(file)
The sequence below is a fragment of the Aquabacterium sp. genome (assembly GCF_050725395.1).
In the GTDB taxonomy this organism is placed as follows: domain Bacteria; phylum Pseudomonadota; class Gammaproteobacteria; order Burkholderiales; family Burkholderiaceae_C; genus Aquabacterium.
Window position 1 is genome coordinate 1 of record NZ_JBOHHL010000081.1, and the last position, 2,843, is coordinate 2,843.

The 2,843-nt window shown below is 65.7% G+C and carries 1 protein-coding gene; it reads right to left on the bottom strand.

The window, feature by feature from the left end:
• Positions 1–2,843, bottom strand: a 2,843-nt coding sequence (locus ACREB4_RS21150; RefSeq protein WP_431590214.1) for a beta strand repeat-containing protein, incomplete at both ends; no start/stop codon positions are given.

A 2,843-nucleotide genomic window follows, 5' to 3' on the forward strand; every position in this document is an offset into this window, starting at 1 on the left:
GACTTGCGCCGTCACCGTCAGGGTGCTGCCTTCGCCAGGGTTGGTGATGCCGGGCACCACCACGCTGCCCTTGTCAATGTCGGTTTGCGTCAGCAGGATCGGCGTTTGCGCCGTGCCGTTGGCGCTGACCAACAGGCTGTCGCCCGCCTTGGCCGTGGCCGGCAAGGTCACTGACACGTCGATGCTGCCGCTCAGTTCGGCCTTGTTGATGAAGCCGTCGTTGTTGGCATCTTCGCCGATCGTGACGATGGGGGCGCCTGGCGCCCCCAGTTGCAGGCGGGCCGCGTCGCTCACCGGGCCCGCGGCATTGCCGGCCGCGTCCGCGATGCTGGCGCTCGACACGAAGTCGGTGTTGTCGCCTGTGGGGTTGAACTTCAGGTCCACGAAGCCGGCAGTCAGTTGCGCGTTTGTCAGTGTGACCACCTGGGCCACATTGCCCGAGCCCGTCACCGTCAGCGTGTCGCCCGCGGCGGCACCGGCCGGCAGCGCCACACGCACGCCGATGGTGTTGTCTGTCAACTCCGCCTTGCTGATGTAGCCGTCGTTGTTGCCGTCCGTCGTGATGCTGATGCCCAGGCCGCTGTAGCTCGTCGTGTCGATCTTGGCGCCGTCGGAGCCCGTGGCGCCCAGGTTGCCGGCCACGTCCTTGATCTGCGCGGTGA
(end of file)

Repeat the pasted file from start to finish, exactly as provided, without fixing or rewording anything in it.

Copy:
The sequence below is a fragment of the Aquabacterium sp. genome (assembly GCF_050725395.1).
In the GTDB taxonomy this organism is placed as follows: domain Bacteria; phylum Pseudomonadota; class Gammaproteobacteria; order Burkholderiales; family Burkholderiaceae_C; genus Aquabacterium.
Window position 1 is genome coordinate 1 of record NZ_JBOHHL010000081.1, and the last position, 2,843, is coordinate 2,843.

The 2,843-nt window shown below is 65.7% G+C and carries 1 protein-coding gene; it reads right to left on the bottom strand.

The window, feature by feature from the left end:
• Positions 1–2,843, bottom strand: a 2,843-nt coding sequence (locus ACREB4_RS21150; RefSeq protein WP_431590214.1) for a beta strand repeat-containing protein, incomplete at both ends; no start/stop codon positions are given.

A 2,843-nucleotide genomic window follows, 5' to 3' on the forward strand; every position in this document is an offset into this window, starting at 1 on the left:
GACTTGCGCCGTCACCGTCAGGGTGCTGCCTTCGCCAGGGTTGGTGATGCCGGGCACCACCACGCTGCCCTTGTCAATGTCGGTTTGCGTCAGCAGGATCGGCGTTTGCGCCGTGCCGTTGGCGCTGACCAACAGGCTGTCGCCCGCCTTGGCCGTGGCCGGCAAGGTCACTGACACGTCGATGCTGCCGCTCAGTTCGGCCTTGTTGATGAAGCCGTCGTTGTTGGCATCTTCGCCGATCGTGACGATGGGGGCGCCTGGCGCCCCCAGTTGCAGGCGGGCCGCGTCGCTCACCGGGCCCGCGGCATTGCCGGCCGCGTCCGCGATGCTGGCGCTCGACACGAAGTCGGTGTTGTCGCCTGTGGGGTTGAACTTCAGGTCCACGAAGCCGGCAGTCAGTTGCGCGTTTGTCAGTGTGACCACCTGGGCCACATTGCCCGAGCCCGTCACCGTCAGCGTGTCGCCCGCGGCGGCACCGGCCGGCAGCGCCACACGCACGCCGATGGTGTTGTCTGTCAACTCCGCCTTGCTGATGTAGCCGTCGTTGTTGCCGTCCGTCGTGATGCTGATGCCCAGGCCGCTGTAGCTCGTCGTGTCGATCTTGGCGCCGTCGGAGCCCGTGGCGCCCAGGTTGCCGGCCACGTCCTTGATCTGCGCGGTGA